Christina M. Spiker

Christina M. Spiker

Art Historian | Professor | Digital Humanist

Working with Clay in Art History

Yesterday, with the generous help of my colleague Monica Rudquist, the students in Art History: Ancient through Medieval had the chance to create their own version of a fertility figure in terracotta. They came out great, and we had an awesome time making them together. But more importantly, I think the process gave students a better appreciation for how clay can be worked as a material. Hopefully, the next time they come across a ceramic work of art, they can understand it from the perspective of the maker.

A variety of Neolithic and Paleolithic figures including the Venus of Willendorf, Venus of Dolní Věstonice, Venus of Hohlefels, and other examples of figures from Germany, Syria, and Çatalhöyük in Turkey.

In our lecture content, we recently finished our analysis of prehistoric art, which included examples from both the Neolithic and the Paleolithic periods. One of the themes that emerged time and time again was the relative consistency of small female figures across regions and materials, which included limestone, clay, and ivory. With their heavy breasts and corpulent bodies, there is a lot that will remain a mystery about these small figures. Nevertheless, our goal in making them was to get a feel for the materiality of clay while understanding the many different ways that you can create a 3-dimensional form. Some students found that working with clay came easy. Other students struggled to mold the form into what they desired. Some used their hands to shape a solid mass into their figure while others (including myself) created a core base and attached legs, arms, breasts, and heads. Some students got even more creative, and we have a likeness of Beyonce’s recent pregnancy photo with Blue Ivy and a goddess with a serpentine protector. The longer they worked, the more the clay evidenced their unique personal approach.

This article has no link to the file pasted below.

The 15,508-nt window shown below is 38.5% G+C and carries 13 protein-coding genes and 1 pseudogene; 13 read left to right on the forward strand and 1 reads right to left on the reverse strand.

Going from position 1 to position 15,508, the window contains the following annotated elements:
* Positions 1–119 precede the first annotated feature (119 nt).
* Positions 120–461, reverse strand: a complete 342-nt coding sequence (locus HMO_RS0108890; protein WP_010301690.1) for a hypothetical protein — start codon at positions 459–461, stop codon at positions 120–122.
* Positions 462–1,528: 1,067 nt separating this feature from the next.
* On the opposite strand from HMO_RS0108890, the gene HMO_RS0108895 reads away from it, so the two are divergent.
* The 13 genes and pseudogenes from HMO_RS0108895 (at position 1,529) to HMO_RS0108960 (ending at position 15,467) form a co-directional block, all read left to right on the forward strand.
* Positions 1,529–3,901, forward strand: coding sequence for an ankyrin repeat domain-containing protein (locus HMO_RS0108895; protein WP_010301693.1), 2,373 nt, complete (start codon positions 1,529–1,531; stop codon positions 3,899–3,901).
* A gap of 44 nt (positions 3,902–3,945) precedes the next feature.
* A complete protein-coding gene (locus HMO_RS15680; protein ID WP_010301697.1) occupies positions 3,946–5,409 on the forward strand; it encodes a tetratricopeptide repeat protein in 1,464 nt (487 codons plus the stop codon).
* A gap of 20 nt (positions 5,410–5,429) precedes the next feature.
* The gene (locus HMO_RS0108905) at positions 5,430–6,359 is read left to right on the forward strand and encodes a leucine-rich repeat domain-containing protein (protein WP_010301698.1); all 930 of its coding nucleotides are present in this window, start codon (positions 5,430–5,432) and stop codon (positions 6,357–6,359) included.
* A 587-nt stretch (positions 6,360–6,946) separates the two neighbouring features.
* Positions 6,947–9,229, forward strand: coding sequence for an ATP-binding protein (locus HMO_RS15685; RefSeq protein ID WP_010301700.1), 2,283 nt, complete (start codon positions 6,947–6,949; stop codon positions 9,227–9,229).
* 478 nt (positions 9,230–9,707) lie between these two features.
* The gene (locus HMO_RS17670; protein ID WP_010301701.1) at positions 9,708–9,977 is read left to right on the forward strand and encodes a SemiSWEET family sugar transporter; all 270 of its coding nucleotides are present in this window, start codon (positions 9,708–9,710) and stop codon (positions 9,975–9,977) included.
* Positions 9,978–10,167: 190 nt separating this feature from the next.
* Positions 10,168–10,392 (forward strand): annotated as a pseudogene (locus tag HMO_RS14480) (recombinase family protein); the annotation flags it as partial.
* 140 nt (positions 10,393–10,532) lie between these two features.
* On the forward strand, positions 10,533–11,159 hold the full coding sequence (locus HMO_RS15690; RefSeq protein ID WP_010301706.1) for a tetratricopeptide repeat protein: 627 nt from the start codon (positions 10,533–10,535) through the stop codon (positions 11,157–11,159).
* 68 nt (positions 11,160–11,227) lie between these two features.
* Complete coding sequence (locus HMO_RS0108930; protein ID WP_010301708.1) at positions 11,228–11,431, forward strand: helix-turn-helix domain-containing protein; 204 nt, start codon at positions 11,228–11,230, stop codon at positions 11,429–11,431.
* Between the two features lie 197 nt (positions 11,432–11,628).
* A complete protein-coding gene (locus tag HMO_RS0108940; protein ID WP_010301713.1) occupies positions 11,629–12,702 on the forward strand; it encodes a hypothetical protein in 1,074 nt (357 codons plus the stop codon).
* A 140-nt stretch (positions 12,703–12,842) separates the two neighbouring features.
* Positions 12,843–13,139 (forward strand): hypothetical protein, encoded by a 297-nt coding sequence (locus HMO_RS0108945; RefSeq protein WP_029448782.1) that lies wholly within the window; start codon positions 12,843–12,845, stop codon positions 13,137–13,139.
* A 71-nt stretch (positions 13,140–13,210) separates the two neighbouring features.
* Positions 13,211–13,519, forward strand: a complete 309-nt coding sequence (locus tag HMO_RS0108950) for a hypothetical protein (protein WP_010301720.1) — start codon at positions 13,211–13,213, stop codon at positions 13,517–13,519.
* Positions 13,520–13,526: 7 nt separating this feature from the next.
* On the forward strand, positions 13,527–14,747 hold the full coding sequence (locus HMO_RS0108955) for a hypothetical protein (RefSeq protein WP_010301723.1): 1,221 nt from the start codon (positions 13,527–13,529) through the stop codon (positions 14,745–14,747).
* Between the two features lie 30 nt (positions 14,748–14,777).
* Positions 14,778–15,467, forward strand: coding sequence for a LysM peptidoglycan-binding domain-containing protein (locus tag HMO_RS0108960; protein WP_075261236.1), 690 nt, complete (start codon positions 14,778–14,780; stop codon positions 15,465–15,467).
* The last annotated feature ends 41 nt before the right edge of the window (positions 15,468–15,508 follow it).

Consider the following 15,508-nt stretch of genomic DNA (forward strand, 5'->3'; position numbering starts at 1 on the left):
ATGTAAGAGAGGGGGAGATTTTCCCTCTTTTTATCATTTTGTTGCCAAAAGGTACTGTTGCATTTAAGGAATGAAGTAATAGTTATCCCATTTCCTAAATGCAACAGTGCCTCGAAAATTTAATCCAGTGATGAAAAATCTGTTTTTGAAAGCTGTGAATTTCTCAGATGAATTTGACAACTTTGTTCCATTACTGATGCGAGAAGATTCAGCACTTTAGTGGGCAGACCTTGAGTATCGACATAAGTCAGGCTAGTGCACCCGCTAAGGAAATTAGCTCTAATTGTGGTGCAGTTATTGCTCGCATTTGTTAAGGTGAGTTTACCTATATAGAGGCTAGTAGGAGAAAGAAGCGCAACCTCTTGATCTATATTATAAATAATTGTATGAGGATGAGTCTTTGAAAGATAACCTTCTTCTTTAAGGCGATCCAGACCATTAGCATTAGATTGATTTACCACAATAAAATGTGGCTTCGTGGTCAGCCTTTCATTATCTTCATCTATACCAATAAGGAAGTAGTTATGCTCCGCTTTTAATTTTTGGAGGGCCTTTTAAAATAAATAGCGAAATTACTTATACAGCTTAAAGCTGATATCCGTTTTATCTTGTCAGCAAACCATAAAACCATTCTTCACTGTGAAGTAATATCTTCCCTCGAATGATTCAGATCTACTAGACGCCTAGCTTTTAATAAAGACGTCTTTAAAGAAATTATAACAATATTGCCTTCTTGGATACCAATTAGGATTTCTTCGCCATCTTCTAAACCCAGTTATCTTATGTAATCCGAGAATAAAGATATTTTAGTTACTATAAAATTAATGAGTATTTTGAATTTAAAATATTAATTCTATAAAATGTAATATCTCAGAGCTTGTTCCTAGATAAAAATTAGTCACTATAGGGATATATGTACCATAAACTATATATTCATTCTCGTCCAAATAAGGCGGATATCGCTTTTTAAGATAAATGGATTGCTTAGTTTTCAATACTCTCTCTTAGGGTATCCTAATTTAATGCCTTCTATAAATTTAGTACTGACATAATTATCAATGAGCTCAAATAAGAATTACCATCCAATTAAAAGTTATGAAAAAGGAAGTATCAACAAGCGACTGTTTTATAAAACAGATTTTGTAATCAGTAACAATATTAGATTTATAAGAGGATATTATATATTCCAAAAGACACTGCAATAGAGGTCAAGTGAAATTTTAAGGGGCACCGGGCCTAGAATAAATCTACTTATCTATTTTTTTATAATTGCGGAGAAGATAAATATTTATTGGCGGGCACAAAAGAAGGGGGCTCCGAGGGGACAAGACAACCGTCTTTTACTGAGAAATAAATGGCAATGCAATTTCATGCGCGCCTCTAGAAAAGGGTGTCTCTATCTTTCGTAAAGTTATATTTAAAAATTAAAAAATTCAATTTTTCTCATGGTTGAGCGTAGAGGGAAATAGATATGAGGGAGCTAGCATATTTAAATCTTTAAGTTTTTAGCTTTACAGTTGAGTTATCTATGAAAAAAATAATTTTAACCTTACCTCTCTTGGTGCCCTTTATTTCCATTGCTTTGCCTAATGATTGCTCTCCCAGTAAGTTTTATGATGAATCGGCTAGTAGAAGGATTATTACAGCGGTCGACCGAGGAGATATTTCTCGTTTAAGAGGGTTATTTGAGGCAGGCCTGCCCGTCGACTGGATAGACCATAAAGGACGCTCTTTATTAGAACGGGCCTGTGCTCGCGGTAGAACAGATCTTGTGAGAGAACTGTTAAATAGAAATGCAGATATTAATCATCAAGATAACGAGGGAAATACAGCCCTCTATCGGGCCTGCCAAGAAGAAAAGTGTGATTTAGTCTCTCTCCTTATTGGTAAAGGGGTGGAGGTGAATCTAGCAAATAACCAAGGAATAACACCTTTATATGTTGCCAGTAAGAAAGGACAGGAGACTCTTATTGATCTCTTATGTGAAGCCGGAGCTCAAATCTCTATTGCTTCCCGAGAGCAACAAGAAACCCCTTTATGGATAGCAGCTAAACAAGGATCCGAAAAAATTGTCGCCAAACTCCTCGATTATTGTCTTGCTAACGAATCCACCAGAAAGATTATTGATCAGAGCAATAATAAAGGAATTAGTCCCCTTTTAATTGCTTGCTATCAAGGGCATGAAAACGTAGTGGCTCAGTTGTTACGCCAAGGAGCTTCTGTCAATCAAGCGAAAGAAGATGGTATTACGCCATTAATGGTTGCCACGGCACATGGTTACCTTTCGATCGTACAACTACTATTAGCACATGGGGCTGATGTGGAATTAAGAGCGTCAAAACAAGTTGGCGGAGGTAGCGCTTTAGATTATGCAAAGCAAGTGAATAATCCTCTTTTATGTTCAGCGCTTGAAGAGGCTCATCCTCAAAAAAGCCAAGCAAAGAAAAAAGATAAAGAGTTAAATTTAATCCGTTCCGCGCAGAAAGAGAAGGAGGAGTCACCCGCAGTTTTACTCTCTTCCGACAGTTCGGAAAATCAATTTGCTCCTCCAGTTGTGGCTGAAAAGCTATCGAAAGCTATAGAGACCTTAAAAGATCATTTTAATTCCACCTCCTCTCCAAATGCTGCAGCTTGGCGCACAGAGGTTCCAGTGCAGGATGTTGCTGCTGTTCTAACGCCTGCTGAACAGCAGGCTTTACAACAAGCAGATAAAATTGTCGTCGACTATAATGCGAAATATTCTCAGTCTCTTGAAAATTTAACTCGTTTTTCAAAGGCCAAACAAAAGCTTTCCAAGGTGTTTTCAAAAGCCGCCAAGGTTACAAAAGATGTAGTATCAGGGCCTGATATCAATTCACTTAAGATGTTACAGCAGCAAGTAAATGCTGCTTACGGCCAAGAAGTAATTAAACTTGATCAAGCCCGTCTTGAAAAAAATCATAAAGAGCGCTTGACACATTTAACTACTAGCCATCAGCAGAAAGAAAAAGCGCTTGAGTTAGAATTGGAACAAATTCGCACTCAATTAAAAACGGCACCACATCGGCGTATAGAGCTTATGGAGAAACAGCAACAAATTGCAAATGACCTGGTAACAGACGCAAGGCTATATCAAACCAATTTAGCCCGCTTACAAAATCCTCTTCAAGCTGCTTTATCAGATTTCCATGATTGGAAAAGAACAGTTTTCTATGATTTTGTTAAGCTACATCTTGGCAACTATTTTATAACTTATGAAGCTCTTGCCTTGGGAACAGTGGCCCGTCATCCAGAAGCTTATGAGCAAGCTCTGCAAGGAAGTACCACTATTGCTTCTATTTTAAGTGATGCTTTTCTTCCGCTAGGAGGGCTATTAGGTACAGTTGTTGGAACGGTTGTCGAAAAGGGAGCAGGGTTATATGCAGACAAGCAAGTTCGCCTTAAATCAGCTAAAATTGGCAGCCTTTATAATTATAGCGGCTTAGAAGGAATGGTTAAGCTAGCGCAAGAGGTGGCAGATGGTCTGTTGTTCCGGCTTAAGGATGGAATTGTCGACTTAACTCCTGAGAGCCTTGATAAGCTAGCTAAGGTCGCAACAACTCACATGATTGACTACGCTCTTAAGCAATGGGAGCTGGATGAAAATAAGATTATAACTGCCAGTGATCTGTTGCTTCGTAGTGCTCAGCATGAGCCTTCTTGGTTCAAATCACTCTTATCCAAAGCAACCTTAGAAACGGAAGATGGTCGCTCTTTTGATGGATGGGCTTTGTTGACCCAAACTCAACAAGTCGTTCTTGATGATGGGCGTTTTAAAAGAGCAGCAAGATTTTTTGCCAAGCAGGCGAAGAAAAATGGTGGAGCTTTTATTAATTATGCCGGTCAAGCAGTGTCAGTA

We don’t always have the opportunity for this kind of kinetic learning in art history, especially if coverage is a concern. But if the goal is to understand an ancient people who have no written documents and limited material evidence, nothing gets us closer than working with only our hands and nails. I’m now actively looking through my syllabus to see if we might not have another opportunity to get into the ceramic studio moving forward! It makes the techniques we study more real and tangible. In the meantime, check out these awesome clay bodies produced by my class.

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